FIG. 3A shows an example of source codes of a program to be optimized. The instruction on the first line assigns an empty character string “ ” to a string variable s, which is an example of string variables. Each of the instructions on the second to fourth lines is an instruction which concatinates an appendant character string stored in a variable c with the string variable s and assigns a result thereof to the string variable s, i.e., an append instruction which appends the appendant character string stored in the variable c to the string variable S. Note that the instructions on the second to fourth lines may be the same append instruction which is repeatedly executed by a loop, on the source code. The instruction on the fifth line is a reference instruction which first refers to the string variable s after the character strings have been appended to the string variable s by the append instructions on the second to fourth lines.

FIG. 3B shows a result of compiling the program. To be more specific, for example, this drawing shows an example of the result of compiling the source code shown in FIG. 3A into bytecode by a bytecode compiler in Java (trademark). Incidentally, although the bytecode compiler actually outputs bytecode in which each instruction is represented by numeric data, FIG. 3B shows pseudo-code representing the semantics of bytecode for convenience of explanation. Note that, in FIGS. 5A and 5B, and FIGS. 8 to 12 to be explained later, pseudo-code representing the semantics of instructions will be also used for convenience of explanation.

The instruction on the first line is an instruction which converts an immutable string variable s where appending a character string is not allowed, into a mutable string variable sb where appending a character string is allowed. For example, the instruction on the first line reserves an area in memory for storing the mutable string variable sb where appending a character string is allowed, and copies a character string stored in the immutable string variable s where appending a character string is not allowed, to the mutable string variable sb. The instruction on the second line appends an appendant character string stored in a variable c to the mutable string variable sb. Incidentally, if the variable c is not a character variable, there may be cases where another immutable string variable is further reserved in a further process of executing a value Of method in addition to the instruction on the second line. The instruction on the third line converts the mutable string variable sb into the immutable string variable s. Similarly to the above, the respective instructions on the fourth and seventh lines are the same as that on the first line. The respective instructions on the fifth and eighth lines are the same as that on the second line. The respective instructions on the sixth and ninth lines are the same as that on the third line. The instruction on the tenth line is an instruction which refers to the immutable string variable s.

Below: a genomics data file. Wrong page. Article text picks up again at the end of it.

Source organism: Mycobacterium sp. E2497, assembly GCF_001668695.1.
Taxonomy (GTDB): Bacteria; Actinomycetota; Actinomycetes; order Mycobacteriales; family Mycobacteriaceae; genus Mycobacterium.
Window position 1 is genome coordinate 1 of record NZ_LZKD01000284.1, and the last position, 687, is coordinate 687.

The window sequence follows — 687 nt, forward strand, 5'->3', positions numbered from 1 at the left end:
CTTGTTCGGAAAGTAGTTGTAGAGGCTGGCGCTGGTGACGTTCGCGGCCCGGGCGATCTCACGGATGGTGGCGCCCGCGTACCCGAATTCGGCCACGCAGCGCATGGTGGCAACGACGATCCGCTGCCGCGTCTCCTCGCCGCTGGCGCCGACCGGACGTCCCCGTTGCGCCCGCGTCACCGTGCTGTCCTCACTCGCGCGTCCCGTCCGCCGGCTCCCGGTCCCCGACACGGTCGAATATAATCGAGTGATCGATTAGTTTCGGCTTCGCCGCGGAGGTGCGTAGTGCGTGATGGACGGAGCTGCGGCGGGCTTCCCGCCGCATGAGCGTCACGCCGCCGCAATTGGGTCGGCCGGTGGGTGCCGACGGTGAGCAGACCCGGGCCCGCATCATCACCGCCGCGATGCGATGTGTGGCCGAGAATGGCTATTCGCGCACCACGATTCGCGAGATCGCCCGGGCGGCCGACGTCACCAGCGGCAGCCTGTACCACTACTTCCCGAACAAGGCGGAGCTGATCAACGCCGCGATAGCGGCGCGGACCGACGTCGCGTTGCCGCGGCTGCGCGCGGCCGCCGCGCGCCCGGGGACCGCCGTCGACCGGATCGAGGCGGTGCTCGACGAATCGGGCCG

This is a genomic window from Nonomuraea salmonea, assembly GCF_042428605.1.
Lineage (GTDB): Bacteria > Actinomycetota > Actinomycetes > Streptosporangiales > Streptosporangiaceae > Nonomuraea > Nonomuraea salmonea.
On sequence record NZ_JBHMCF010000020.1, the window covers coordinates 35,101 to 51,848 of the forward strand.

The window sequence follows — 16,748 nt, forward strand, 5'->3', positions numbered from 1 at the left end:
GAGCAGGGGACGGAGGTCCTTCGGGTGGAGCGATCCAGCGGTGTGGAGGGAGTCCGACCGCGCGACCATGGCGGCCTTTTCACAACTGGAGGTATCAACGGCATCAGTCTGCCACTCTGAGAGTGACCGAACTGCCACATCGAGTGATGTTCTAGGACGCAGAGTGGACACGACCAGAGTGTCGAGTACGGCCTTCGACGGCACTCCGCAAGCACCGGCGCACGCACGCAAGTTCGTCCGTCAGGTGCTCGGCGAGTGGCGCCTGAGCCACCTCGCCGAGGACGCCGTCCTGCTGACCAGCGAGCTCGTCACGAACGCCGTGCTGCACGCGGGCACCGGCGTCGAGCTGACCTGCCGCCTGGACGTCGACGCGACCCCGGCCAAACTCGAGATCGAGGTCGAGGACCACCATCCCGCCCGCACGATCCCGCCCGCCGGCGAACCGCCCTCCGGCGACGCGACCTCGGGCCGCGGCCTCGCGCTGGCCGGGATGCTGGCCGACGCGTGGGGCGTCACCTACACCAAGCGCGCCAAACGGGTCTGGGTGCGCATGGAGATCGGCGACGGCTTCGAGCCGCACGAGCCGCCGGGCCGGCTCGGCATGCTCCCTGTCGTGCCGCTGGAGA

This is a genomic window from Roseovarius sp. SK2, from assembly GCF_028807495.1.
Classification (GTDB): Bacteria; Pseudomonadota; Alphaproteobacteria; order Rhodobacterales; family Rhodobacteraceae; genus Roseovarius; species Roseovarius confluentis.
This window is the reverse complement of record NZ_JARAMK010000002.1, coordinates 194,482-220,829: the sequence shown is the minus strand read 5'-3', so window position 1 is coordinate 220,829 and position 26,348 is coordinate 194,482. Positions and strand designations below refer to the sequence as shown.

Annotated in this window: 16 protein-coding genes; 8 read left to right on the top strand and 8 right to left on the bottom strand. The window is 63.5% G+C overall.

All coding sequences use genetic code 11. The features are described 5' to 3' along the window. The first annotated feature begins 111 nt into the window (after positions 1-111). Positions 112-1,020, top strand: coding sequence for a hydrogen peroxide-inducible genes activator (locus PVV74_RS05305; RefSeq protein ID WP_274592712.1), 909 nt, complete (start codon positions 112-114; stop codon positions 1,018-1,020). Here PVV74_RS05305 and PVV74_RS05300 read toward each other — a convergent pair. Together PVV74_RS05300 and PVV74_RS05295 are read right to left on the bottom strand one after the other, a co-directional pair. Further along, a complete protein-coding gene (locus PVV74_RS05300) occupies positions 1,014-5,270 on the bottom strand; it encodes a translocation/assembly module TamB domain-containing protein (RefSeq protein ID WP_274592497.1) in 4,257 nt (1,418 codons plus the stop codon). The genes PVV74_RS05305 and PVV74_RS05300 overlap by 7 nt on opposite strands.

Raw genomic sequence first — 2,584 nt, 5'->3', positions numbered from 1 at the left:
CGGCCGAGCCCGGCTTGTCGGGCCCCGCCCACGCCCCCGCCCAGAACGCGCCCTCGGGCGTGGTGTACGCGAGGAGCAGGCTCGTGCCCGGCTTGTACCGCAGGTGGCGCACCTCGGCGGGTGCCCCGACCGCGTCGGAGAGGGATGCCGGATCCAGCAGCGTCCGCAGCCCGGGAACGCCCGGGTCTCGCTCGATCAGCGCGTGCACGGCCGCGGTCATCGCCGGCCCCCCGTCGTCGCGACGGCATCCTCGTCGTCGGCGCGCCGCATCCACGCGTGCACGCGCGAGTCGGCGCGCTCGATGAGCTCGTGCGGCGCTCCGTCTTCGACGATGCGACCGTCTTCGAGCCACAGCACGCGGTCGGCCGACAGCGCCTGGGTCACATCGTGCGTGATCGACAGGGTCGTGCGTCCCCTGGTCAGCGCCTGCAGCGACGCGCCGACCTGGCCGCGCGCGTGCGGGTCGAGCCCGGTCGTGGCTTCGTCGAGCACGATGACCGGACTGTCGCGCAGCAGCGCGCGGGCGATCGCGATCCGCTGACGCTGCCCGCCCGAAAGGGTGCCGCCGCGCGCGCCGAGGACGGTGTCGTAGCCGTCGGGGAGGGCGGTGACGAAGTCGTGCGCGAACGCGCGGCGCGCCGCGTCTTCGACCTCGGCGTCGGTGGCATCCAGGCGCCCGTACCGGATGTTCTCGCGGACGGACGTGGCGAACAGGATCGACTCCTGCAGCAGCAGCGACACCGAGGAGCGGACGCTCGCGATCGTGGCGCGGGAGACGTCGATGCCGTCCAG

As described above, the instruction which newly appends the character string c to the immutable string variable s is compiled into a plurality of instructions including area reservation in memory and copying of data. According to the program in FIG. 3B, the area reservation for a variable which is ultimately not used is repeated by a loop. For example, the area reservation for the ultimately unnecessary variables sb is repeated on the first, fourth, and seventh lines. Furthermore, a process of initializing the newly reserved memory area is required, thus lowering efficiency. Moreover, if the compiler device 10 performs dynamic memory management, an unnecessary memory area is frequently released by garbage collection, thus lowering the efficiency.

Here, the mutable string variable where a process of appending a character string is allowed is a variable where manipulation of appending a character string is allowed by the specifications of a program language. An example thereof is an instance of a StringBuffer object in the Java (trademark) language. Moreover, if the program language is an object-oriented language, a mutable string object containing the mutable string variable may have a method of newly appending a character string to a character string stored in the mutable string variable, e.g., an append method.